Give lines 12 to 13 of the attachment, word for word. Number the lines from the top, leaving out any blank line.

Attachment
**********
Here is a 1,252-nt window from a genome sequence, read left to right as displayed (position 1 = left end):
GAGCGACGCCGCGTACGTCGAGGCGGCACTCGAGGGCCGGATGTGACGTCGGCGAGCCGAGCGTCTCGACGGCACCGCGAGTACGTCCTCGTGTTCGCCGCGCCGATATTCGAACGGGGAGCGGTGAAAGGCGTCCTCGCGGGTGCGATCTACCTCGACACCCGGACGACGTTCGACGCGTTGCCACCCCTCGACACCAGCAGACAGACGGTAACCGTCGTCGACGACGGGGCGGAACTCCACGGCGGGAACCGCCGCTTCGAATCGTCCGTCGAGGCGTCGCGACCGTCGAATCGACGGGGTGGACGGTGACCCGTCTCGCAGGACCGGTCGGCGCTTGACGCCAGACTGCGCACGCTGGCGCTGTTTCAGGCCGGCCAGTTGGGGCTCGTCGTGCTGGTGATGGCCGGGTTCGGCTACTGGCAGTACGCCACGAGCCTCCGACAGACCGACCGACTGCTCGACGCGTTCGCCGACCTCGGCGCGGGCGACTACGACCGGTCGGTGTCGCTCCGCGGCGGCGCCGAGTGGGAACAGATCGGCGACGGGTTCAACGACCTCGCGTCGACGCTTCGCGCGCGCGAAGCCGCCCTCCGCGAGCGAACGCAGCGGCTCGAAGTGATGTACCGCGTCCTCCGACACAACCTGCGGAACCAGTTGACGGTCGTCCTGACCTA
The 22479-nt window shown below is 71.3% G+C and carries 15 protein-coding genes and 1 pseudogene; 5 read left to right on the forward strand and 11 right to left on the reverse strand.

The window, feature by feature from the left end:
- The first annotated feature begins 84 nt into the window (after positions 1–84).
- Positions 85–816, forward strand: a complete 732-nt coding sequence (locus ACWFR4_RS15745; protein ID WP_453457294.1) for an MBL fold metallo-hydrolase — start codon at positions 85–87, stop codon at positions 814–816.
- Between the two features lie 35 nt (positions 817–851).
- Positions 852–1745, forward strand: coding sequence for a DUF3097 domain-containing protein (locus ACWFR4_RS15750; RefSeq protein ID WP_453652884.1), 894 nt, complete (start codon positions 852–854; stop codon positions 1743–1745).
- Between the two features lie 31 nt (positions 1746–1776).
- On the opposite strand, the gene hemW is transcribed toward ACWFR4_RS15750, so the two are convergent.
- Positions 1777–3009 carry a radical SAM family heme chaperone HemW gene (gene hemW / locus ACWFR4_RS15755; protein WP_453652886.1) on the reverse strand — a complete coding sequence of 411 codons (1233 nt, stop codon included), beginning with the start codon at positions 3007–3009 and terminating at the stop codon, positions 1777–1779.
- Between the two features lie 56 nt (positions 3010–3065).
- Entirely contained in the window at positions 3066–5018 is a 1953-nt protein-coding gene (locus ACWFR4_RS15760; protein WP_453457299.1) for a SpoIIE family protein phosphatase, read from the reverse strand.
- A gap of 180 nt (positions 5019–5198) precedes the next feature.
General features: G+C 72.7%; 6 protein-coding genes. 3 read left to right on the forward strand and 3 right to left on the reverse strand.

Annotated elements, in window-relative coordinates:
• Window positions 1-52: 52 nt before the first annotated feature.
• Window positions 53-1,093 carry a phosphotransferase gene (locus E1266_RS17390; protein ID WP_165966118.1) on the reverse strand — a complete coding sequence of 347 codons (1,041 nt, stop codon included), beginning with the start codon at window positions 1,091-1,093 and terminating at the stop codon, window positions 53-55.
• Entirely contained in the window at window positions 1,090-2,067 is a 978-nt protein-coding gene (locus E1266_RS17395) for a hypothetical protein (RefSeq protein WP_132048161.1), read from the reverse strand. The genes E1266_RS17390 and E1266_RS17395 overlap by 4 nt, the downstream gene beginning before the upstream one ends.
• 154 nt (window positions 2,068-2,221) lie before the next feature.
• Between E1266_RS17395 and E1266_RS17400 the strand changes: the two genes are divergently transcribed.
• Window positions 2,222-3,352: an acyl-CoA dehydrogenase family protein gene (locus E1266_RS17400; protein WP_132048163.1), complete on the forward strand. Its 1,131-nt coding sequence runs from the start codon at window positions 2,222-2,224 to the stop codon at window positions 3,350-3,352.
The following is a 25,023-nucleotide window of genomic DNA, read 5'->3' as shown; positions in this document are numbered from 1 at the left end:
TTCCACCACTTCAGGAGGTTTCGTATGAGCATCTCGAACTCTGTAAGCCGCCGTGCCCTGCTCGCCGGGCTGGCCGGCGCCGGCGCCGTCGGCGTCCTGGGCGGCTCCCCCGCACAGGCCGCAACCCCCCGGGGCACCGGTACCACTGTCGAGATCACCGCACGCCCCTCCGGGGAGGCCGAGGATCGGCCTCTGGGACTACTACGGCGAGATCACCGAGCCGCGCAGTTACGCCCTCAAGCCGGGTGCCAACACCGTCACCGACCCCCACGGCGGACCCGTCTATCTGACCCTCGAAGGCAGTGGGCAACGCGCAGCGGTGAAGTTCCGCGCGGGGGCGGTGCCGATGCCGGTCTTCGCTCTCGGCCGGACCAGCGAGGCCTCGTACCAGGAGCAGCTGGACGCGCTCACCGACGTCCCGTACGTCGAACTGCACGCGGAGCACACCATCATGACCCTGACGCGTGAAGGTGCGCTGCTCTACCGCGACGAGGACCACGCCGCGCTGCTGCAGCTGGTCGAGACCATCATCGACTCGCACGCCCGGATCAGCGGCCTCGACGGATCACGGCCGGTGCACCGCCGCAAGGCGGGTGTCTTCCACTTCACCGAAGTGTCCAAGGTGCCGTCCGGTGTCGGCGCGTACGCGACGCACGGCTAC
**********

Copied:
- Between the two features lie 56 nt (positions 3010–3065).
- Entirely contained in the window at positions 3066–5018 is a 1953-nt protein-coding gene (locus ACWFR4_RS15760; protein WP_453457299.1) for a SpoIIE family protein phosphatase, read from the reverse strand.